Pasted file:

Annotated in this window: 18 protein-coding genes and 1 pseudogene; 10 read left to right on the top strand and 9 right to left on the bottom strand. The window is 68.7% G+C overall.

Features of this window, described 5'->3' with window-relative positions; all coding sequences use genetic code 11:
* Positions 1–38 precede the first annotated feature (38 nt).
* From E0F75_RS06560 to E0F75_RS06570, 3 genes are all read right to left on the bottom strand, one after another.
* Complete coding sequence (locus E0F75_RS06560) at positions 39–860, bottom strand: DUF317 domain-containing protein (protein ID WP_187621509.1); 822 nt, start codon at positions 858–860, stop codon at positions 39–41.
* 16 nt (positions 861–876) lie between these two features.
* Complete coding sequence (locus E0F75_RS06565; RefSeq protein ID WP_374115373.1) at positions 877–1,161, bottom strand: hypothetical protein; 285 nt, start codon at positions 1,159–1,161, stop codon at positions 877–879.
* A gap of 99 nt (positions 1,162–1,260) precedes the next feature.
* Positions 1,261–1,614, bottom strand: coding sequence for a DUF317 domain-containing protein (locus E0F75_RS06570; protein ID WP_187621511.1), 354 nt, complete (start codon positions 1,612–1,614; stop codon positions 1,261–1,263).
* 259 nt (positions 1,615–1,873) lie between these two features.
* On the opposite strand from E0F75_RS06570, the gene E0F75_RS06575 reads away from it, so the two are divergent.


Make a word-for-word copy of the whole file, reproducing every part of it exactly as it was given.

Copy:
Annotated in this window: 18 protein-coding genes and 1 pseudogene; 10 read left to right on the top strand and 9 right to left on the bottom strand. The window is 68.7% G+C overall.

Features of this window, described 5'->3' with window-relative positions; all coding sequences use genetic code 11:
* Positions 1–38 precede the first annotated feature (38 nt).
* From E0F75_RS06560 to E0F75_RS06570, 3 genes are all read right to left on the bottom strand, one after another.
* Complete coding sequence (locus E0F75_RS06560) at positions 39–860, bottom strand: DUF317 domain-containing protein (protein ID WP_187621509.1); 822 nt, start codon at positions 858–860, stop codon at positions 39–41.
* 16 nt (positions 861–876) lie between these two features.
* Complete coding sequence (locus E0F75_RS06565; RefSeq protein ID WP_374115373.1) at positions 877–1,161, bottom strand: hypothetical protein; 285 nt, start codon at positions 1,159–1,161, stop codon at positions 877–879.
* A gap of 99 nt (positions 1,162–1,260) precedes the next feature.
* Positions 1,261–1,614, bottom strand: coding sequence for a DUF317 domain-containing protein (locus E0F75_RS06570; protein ID WP_187621511.1), 354 nt, complete (start codon positions 1,612–1,614; stop codon positions 1,261–1,263).
* 259 nt (positions 1,615–1,873) lie between these two features.
* On the opposite strand from E0F75_RS06570, the gene E0F75_RS06575 reads away from it, so the two are divergent.